By Josh Mitteldorf & Dorion Sagan
Humans age gradually, but some animals do all their aging in a rush at the end of life, while others don’t age at all, and a few can even age backward. The variety of aging patterns in nature should be a caution sign to anyone inclined to generalize—particularly the generalization that aging is inevitable.
Bacteria reproduce symmetrically, just dividing in two. What could “aging” mean for bacteria since, after reproduction, there is no distinction between parent and child? Single-cell protists like the amoeba also reproduce symmetrically, but curiously, they invented a way to age nevertheless. And even among macroscopic life forms, life spans of organisms are immensely variable in a way that is finely tuned to local ecologies and reproduction rates. This can hardly be the result of a universal, inexorable process; in fact, such fine-tuning to circumstance is the signature of an adaptation.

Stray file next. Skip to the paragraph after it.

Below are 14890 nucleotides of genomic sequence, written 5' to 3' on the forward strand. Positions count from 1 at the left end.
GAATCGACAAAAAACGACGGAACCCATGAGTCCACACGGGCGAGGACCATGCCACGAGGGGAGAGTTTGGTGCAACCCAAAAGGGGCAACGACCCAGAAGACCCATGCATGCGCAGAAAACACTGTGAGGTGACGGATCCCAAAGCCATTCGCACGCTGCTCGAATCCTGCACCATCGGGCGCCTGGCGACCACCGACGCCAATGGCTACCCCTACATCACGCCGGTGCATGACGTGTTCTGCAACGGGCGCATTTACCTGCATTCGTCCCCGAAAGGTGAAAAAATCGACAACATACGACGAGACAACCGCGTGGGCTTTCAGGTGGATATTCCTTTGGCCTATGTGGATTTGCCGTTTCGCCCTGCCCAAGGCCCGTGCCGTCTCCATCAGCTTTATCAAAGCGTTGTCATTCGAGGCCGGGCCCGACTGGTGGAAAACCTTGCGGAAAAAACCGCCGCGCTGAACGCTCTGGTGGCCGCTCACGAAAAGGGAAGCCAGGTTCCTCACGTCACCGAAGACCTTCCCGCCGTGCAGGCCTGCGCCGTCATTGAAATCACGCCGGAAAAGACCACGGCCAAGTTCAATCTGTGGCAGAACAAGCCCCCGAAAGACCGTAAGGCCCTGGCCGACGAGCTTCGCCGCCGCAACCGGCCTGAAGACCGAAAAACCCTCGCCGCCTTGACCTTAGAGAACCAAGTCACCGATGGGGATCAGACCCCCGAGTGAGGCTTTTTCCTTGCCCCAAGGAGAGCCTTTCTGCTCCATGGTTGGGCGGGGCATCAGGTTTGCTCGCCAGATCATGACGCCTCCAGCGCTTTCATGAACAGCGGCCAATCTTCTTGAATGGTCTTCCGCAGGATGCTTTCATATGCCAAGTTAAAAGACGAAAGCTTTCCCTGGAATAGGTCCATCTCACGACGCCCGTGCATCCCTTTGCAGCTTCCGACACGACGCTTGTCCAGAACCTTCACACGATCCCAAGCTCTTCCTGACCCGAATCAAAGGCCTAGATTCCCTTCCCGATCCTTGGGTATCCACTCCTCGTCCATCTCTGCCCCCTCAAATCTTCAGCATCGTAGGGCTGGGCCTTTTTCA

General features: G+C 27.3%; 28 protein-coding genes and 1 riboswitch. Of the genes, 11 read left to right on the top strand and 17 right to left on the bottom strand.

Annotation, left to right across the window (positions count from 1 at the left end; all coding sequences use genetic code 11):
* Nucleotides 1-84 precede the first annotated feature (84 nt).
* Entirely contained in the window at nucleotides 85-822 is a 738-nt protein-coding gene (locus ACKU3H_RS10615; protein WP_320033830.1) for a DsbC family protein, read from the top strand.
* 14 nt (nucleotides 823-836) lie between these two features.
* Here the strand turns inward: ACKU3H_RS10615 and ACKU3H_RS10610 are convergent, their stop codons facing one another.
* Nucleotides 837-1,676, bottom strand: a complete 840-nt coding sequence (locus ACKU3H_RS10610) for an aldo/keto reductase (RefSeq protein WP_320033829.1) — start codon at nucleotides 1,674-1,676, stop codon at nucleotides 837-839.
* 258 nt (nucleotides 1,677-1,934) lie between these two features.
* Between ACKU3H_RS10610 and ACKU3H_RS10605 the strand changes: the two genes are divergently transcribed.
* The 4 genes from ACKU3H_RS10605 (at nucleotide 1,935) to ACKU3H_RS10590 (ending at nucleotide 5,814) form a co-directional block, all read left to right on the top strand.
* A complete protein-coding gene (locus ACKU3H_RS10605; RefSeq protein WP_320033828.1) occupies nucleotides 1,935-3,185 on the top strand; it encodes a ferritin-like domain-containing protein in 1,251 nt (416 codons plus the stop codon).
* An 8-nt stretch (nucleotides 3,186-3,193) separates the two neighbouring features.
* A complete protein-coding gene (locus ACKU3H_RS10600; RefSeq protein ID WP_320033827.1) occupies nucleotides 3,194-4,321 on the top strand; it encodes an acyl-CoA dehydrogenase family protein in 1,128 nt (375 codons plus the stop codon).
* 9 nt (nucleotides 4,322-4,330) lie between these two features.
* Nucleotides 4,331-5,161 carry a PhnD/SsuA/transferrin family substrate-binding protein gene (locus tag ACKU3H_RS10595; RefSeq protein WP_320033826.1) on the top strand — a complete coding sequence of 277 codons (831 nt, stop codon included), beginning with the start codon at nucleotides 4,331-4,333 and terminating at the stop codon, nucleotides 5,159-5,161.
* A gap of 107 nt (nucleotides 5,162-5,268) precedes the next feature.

Life spans range from Methuselans great and small to genetic kamikazes that die of a spring afternoon. Submerged dragonflies live four months, adult mayflies half an hour. We live some 70-odd years; but the meristem of the ginkgo may be millions of years old. This range becomes all the more impressive when we realize that the genetic basis for aging is widely shared across different species, from yeast cells on up to whales. Somehow, the same genetic machinery, inherited from our common ancestors at the dawn of life on Earth, has been molded to generate life spans ranging from hours (yeast cells) to thousands of years (sequoia trees and quaking aspen).
And it is not only the length of life but the pattern of deterioration within that time that varies widely. Aging can occur at a steady pace through the course of an entire lifetime (most lizards and birds), or there can be no aging at all for decades at a time, followed by sudden death (cicadas and century plants).
Our own “inner assassin” works with stealth, like an evil empress gradually poisoning her husband; but other species have inner killers that do their deed far more quickly, and still others appear to have no genetic death programs at all. Such variety is a sure signal for a feature molded by active natural selection, not an immutable law of entropy.
Picture: Catherine Scott (Matti) [CC BY-SA 2.0 (http://creativecommons.org/licenses/by-sa/2.0)%5D, via Wikimedia Commons